BLOWN AWAY

FBI agent John Becker, a deadly force in his own right (Bone Deep, 1995, etc.), goes up against the Unabomber. Or a reasonable facsimile thereof, a frustrated chemist who vowed vengeance on New York City when affirmative action robbed him of tenure at City College. Now Jason Cole, calling himself Spring, is threatening to blow up every bridge and tunnel leading out of Manhattan unless he gets a $5 million payoff, and is establishing his bona fides by taking down the Roosevelt Island tramway. Cole's academic background, his Thoreauvian social nostalgia, and his old-fashioned mastery of his craft (Becker notes with admiration that each of his bombs is handmade) are all culled from headlines and manifestos; what Wiltse adds is a portrait of a donnish, painfully vulnerable wimp whose emotional development seems to have been arrested long before his first chemistry course—and a lively, incongruously lightweight plot to buffer the skirmishes between Supercop and Supervillain. Cole has no trouble attracting a slew of unlikely allies and sponsors, from Defone Lee, an enterprising homeboy who goes partners with him in his extortion demand, to Tony Buono, a hit man whom he hires to kill Lee, to Tony's cousin Donny (the Snake) Sabela, who steps in to assassinate Becker and turns out to have his own ideas about how Cole's operation could be run. Becker, already strung out between nursing his convalescent wife and FBI superior Karen Crist and fending off his subordinate Pegeen Haddad, who thinks their night of passion marks the beginning of their life together, snatches the investigation away from his groveling, incompetent boss and runs with it, but he's overshadowed this time by the bomber—a shame, since Cole, for all the nervous laughter his social gaffes provoke, is a lot less compelling, less interesting even, than the agent who dresses him down on the network news. But Becker and Cole and all the rest of them rolled together still can't compete with the real Unabomber, whose bizarre saga establishes a benchmark that far outclasses Wiltse's sturdy fiction.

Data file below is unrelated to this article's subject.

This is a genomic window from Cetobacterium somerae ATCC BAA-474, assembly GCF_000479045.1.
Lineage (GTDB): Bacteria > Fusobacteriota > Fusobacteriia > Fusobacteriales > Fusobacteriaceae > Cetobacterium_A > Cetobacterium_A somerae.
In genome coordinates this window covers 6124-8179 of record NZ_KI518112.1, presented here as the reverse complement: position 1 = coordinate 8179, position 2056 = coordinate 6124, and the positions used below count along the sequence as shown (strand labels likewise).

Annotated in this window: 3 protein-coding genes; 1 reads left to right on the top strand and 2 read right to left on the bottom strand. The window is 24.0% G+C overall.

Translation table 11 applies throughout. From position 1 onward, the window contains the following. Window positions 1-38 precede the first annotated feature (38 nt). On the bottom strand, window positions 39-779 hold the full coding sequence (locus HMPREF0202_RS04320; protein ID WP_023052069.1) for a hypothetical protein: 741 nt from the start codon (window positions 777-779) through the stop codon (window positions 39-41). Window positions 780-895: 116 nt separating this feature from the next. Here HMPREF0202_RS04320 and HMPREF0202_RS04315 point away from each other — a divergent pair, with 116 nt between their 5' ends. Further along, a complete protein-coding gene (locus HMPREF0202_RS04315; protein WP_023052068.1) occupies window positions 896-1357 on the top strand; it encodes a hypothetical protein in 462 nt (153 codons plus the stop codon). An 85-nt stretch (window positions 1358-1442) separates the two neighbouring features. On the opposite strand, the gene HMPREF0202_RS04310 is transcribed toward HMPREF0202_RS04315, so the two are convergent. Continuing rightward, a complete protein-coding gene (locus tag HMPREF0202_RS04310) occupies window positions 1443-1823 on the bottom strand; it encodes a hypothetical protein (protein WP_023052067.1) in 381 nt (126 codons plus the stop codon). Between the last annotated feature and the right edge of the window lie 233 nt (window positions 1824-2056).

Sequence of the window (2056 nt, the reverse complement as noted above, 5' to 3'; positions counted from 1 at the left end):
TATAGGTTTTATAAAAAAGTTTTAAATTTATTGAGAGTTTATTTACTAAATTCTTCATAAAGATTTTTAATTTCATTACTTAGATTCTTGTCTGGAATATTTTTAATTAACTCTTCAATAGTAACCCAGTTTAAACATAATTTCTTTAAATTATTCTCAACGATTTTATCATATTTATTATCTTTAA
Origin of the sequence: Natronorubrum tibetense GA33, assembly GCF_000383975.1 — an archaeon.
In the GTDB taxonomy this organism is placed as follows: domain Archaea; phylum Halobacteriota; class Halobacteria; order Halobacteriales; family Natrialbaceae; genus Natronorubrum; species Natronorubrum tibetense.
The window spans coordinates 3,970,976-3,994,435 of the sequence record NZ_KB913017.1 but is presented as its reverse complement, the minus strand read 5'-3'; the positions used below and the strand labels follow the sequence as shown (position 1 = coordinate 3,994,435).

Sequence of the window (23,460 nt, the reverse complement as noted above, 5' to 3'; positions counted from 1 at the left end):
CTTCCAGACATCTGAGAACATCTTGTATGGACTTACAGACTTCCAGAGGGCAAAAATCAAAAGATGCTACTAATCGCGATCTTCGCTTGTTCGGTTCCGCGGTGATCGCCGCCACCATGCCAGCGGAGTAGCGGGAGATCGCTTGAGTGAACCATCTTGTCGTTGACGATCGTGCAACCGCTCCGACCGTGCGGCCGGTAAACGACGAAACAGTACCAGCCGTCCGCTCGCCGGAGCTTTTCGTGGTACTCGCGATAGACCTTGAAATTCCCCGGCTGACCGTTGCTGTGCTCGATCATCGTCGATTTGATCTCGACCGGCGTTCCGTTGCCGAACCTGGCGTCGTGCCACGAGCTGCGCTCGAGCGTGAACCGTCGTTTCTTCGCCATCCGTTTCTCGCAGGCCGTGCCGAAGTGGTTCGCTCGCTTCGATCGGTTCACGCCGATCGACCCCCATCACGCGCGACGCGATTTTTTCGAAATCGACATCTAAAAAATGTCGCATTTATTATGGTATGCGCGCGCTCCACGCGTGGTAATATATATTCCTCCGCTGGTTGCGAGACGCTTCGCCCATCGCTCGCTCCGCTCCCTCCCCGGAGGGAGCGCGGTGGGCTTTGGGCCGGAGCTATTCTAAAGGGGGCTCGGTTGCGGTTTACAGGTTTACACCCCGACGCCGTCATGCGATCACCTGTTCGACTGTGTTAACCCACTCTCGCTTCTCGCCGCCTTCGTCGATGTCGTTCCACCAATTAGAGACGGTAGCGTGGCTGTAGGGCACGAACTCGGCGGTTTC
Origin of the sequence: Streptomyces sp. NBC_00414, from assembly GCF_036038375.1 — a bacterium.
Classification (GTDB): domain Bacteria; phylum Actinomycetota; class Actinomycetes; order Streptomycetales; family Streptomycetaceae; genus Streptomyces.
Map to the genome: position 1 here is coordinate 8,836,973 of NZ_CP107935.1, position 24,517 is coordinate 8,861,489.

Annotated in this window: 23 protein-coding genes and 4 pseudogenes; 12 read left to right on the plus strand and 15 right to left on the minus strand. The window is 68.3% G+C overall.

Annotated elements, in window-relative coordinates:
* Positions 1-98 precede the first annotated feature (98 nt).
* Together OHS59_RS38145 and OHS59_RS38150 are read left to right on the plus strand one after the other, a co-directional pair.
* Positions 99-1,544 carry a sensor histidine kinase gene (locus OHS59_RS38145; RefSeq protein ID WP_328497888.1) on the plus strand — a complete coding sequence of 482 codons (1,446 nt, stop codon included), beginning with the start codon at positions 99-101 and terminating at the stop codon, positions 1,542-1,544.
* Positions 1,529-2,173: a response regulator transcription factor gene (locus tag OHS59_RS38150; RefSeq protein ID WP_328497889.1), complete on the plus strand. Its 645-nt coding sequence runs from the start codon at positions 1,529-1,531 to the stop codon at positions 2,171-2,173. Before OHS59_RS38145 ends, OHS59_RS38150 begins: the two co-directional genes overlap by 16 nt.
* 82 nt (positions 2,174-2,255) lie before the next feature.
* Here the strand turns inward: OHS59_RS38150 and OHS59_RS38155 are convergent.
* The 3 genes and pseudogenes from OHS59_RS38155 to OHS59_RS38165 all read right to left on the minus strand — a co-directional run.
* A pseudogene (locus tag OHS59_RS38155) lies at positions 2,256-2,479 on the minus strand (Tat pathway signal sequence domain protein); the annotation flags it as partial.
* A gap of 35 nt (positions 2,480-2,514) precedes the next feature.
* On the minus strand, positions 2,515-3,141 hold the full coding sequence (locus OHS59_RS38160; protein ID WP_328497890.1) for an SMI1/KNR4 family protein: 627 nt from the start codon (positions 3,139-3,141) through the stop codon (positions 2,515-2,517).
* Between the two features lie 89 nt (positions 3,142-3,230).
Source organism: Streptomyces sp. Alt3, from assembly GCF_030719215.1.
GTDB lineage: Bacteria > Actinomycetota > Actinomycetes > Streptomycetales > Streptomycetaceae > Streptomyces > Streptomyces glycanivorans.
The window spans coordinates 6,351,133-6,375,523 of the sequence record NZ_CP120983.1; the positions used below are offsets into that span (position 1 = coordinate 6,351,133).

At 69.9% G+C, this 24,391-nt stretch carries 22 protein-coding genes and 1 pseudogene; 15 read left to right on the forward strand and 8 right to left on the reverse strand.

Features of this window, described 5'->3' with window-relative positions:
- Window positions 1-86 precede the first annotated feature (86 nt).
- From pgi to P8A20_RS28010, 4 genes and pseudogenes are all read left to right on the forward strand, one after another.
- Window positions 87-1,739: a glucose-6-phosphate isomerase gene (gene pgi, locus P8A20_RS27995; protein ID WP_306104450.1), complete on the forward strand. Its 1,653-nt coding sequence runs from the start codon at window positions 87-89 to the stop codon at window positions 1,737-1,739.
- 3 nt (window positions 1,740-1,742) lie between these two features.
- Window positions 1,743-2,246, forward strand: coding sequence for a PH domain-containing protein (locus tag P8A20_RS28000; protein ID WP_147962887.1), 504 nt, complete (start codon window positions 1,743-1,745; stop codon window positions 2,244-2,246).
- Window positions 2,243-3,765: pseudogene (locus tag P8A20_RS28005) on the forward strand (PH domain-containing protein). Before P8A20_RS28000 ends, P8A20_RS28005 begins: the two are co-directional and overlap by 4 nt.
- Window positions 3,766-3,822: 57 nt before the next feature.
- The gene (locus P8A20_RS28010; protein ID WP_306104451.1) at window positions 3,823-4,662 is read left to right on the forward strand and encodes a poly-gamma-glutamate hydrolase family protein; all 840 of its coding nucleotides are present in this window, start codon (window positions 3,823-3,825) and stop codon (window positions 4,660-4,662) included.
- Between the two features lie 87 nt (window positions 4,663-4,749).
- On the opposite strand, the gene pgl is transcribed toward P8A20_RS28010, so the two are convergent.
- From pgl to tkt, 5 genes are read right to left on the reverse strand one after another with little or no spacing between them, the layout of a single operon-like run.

Pub Date: Oct. 14, 1996

ISBN: 0-399-14208-8

Page Count: 352

Publisher: Putnam

Review Posted Online: May 20, 2010

Kirkus Reviews Issue: Aug. 15, 1996

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A suspenseful, professional-grade north country procedural whose heroine, a deft mix of compassion and attitude, would be...

BADLANDS

Box takes another break from his highly successful Joe Pickett series (Stone Cold, 2014, etc.) for a stand-alone about a police detective, a developmentally delayed boy, and a package everyone in North Dakota wants to grab.

Cassandra Dewell can’t leave Montana’s Lewis and Clark County fast enough for her new job as chief investigator for Jon Kirkbride, sheriff of Bakken County. She leaves behind no memories worth keeping: her husband is dead, her boss has made no bones about disliking her, and she’s looking forward to new responsibilities and the higher salary underwritten by North Dakota’s sudden oil boom. But Bakken County has its own issues. For one thing, it’s cold—a whole lot colder than the coldest weather Cassie’s ever imagined. For another, the job she turns out to have been hired for—leading an investigation her new boss doesn’t feel he can entrust to his own force—makes her queasy. The biggest problem, though, is one she doesn’t know about until it slaps her in the face. A fatal car accident that was anything but accidental has jarred loose a stash of methamphetamines and cash that’s become the center of a battle between the Sons of Freedom, Bakken County’s traditional drug sellers, and MS-13, the Salvadorian upstarts who are muscling in on their territory. It’s a setup that leaves scant room for law enforcement officers or for Kyle Westergaard, the 12-year-old paperboy damaged since birth by fetal alcohol syndrome, who’s walked away from the wreck with a prize all too many people would kill for.